Space Station Spacewalk Cut Short by Space Suit Water Leak


U.S. and European astronauts suspended their spacewalk outside the International Space Station on Tuesday, after water leaked into the space suit helmet worn by Italian astronaut Luca Parmitano.


European Space Agency astronaut Luca Parmitano, lower left, speaks with Russian cosmonaut Fyodor Yurchikhin and NASA astronaut Karen Nyberg, following early end to Tuesday's spacewalk. Photo Credit: NASA TV

Water began to pour over the back of Parmitano’s head and into his eyes, nose and mouth,  as he re-entered the station’s U.S. Quest airlock at 9:15 a.m., EDT, or at the 1 hour, 18 minute mark, to end his spacewalk activities.

The tasks for an excursion scheduled to last just over six hours were not considered critical and will be re-scheduled, according to NASA.

“Neither astronaut was in serious danger,” according to a space agency spokesman.

Parmitano was paired with lead NASA spacewalker Chris Cassidy for a follow on spacewalk to their successful July 9 outing.

Tuesday’s spacewalk got underway at 7:57 a.m., EDT. It concluded at 9:29 a.m. EDT.

By 8:43 a.m., Parmitano was reporting a water buildup in the back of his helmet. The source, possible a space suit drink bag or the space suit cooling system, was unclear.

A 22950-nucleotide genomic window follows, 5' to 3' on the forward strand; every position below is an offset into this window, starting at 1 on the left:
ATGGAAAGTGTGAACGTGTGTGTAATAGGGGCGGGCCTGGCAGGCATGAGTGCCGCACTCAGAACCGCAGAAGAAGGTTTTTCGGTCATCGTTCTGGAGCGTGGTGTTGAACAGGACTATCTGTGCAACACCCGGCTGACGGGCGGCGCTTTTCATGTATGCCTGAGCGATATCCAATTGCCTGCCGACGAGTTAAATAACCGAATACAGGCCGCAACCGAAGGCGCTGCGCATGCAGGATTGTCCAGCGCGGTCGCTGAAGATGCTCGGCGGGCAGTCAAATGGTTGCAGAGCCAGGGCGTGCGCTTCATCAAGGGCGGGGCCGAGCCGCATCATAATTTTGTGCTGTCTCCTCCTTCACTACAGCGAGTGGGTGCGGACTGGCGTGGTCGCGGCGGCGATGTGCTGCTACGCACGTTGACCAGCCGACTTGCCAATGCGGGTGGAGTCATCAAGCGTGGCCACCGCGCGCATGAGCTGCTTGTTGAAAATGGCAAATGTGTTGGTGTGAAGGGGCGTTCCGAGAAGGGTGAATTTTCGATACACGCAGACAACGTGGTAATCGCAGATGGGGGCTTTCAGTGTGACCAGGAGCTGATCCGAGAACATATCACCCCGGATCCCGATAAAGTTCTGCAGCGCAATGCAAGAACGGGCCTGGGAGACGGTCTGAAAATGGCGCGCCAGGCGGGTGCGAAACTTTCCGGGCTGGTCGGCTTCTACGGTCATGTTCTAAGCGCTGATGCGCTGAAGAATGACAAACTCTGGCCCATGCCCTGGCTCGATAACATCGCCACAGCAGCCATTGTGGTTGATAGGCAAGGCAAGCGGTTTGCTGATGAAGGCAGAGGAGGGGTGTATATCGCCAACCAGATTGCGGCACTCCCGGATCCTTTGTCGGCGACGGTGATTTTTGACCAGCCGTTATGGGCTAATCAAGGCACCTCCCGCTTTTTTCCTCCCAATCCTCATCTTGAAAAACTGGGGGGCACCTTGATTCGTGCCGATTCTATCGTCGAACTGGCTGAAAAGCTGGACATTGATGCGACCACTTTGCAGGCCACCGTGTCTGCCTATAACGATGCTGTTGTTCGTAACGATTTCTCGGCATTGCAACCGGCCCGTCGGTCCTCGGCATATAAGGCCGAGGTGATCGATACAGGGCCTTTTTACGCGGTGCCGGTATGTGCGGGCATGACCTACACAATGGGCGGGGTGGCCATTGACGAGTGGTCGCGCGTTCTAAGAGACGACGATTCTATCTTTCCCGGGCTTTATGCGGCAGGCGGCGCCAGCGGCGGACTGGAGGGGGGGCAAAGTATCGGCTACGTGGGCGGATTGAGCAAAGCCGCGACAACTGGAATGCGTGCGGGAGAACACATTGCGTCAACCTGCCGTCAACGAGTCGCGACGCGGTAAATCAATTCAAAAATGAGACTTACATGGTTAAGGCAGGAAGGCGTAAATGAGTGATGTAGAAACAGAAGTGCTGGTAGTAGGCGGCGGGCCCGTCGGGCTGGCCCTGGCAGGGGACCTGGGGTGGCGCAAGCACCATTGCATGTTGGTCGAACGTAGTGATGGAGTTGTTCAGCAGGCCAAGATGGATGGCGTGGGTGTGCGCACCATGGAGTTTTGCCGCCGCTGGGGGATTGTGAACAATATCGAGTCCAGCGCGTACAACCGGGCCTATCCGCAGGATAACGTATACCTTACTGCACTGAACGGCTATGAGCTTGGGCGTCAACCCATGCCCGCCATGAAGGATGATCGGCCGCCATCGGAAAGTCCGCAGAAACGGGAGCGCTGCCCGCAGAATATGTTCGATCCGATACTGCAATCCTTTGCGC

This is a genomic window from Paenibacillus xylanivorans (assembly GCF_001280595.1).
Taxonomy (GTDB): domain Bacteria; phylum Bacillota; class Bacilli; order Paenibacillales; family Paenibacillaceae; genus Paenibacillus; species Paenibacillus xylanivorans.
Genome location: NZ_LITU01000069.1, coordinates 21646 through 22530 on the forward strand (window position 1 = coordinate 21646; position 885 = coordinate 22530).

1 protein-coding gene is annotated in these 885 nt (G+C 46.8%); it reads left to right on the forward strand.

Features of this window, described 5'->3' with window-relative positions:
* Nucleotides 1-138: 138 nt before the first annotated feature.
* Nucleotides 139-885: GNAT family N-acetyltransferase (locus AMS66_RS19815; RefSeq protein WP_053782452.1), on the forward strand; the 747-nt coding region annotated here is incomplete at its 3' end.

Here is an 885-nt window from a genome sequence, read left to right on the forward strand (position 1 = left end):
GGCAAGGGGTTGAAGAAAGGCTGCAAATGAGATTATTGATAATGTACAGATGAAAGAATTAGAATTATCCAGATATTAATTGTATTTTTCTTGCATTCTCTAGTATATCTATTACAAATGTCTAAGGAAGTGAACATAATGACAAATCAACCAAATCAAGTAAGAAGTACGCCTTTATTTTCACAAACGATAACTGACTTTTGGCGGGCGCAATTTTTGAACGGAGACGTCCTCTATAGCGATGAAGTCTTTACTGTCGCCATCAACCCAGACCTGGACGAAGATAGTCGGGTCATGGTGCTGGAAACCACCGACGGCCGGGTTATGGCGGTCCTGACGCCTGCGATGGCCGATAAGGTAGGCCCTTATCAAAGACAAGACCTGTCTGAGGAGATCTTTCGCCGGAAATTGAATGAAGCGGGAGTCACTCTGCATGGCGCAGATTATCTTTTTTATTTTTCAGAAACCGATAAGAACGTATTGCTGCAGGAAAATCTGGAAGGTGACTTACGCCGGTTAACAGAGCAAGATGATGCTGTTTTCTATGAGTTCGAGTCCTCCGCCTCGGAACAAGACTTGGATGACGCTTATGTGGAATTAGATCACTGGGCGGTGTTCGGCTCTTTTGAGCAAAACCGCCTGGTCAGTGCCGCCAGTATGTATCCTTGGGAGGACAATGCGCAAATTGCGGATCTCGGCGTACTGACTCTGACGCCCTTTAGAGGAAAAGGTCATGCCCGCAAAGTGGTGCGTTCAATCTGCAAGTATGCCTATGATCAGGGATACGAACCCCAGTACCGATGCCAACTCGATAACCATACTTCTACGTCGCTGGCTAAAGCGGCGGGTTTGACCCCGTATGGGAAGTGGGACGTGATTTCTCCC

“It feels like a lot of water. I don’t know where it’s coming from,” reported Parmitano, who tried to sip it away.

“It’s a lot of water,” reported Cassidy, as he joined his colleague at the intersection of the station’s U. S. and Russian segments. “It’s in his eyes, as well as his nose and mouth.”

During the spacewalk, the two men planned to extend an Ethernet cable from the U.S. to the Russian segment of the station to support the arrival of Russia’s Nauka Multipurpose Laboratory Module later this year.

Cassidy managed to complete external power cable re-configurations that will provide a second source of electricity to an assortment of critical systems, including control moment gyros, thermal control and Ku communications links, in response to external component failures.

The alteration will enable astronauts to re-route power to critical systems from inside the station rather than interrupt other activities to prepare for a spacewalk. Cassidy began the reconfiguration on July 9.

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